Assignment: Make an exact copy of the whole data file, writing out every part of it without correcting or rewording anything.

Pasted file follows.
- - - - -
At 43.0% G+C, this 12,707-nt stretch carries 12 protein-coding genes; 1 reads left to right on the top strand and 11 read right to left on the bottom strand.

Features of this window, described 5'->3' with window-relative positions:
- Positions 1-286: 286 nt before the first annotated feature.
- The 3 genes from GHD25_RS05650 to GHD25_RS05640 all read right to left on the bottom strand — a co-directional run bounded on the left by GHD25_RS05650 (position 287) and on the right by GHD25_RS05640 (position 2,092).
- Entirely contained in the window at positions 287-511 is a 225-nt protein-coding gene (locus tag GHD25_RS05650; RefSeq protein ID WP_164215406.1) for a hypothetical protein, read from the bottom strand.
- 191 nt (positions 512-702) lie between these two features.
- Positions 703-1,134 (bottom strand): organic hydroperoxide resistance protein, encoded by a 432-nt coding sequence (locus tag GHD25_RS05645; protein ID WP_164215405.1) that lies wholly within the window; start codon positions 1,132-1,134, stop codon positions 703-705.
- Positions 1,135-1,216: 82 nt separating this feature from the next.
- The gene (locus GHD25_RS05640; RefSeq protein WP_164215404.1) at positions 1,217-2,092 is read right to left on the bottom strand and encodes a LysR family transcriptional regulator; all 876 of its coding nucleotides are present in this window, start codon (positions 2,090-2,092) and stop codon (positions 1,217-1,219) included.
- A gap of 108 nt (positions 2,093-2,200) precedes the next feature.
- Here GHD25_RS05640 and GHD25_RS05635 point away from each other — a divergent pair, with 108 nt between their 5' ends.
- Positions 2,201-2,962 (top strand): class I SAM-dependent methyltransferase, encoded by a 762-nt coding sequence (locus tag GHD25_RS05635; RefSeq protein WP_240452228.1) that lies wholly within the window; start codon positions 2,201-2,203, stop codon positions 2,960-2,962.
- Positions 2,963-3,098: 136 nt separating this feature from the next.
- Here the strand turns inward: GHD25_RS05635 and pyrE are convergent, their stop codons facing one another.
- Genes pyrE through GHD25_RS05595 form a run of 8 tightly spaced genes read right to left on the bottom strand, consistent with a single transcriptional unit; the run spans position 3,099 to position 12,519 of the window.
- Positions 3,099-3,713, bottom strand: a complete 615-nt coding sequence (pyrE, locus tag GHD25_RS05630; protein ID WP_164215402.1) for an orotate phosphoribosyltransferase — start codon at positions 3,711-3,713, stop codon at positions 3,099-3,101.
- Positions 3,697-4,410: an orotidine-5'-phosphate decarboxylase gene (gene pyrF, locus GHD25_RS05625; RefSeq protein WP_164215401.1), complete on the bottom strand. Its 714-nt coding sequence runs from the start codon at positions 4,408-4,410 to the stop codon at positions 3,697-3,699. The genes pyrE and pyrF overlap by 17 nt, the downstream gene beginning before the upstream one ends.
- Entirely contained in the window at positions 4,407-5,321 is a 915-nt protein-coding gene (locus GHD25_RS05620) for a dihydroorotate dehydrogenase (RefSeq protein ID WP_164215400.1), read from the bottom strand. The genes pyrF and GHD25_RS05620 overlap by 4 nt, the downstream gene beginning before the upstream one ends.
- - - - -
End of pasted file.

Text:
At 43.0% G+C, this 12,707-nt stretch carries 12 protein-coding genes; 1 reads left to right on the top strand and 11 read right to left on the bottom strand.

Features of this window, described 5'->3' with window-relative positions:
- Positions 1-286: 286 nt before the first annotated feature.
- The 3 genes from GHD25_RS05650 to GHD25_RS05640 all read right to left on the bottom strand — a co-directional run bounded on the left by GHD25_RS05650 (position 287) and on the right by GHD25_RS05640 (position 2,092).
- Entirely contained in the window at positions 287-511 is a 225-nt protein-coding gene (locus tag GHD25_RS05650; RefSeq protein ID WP_164215406.1) for a hypothetical protein, read from the bottom strand.
- 191 nt (positions 512-702) lie between these two features.
- Positions 703-1,134 (bottom strand): organic hydroperoxide resistance protein, encoded by a 432-nt coding sequence (locus tag GHD25_RS05645; protein ID WP_164215405.1) that lies wholly within the window; start codon positions 1,132-1,134, stop codon positions 703-705.
- Positions 1,135-1,216: 82 nt separating this feature from the next.
- The gene (locus GHD25_RS05640; RefSeq protein WP_164215404.1) at positions 1,217-2,092 is read right to left on the bottom strand and encodes a LysR family transcriptional regulator; all 876 of its coding nucleotides are present in this window, start codon (positions 2,090-2,092) and stop codon (positions 1,217-1,219) included.
- A gap of 108 nt (positions 2,093-2,200) precedes the next feature.
- Here GHD25_RS05640 and GHD25_RS05635 point away from each other — a divergent pair, with 108 nt between their 5' ends.
- Positions 2,201-2,962 (top strand): class I SAM-dependent methyltransferase, encoded by a 762-nt coding sequence (locus tag GHD25_RS05635; RefSeq protein WP_240452228.1) that lies wholly within the window; start codon positions 2,201-2,203, stop codon positions 2,960-2,962.
- Positions 2,963-3,098: 136 nt separating this feature from the next.
- Here the strand turns inward: GHD25_RS05635 and pyrE are convergent, their stop codons facing one another.
- Genes pyrE through GHD25_RS05595 form a run of 8 tightly spaced genes read right to left on the bottom strand, consistent with a single transcriptional unit; the run spans position 3,099 to position 12,519 of the window.
- Positions 3,099-3,713, bottom strand: a complete 615-nt coding sequence (pyrE, locus tag GHD25_RS05630; protein ID WP_164215402.1) for an orotate phosphoribosyltransferase — start codon at positions 3,711-3,713, stop codon at positions 3,099-3,101.
- Positions 3,697-4,410: an orotidine-5'-phosphate decarboxylase gene (gene pyrF, locus GHD25_RS05625; RefSeq protein WP_164215401.1), complete on the bottom strand. Its 714-nt coding sequence runs from the start codon at positions 4,408-4,410 to the stop codon at positions 3,697-3,699. The genes pyrE and pyrF overlap by 17 nt, the downstream gene beginning before the upstream one ends.
- Entirely contained in the window at positions 4,407-5,321 is a 915-nt protein-coding gene (locus GHD25_RS05620) for a dihydroorotate dehydrogenase (RefSeq protein ID WP_164215400.1), read from the bottom strand. The genes pyrF and GHD25_RS05620 overlap by 4 nt, the downstream gene beginning before the upstream one ends.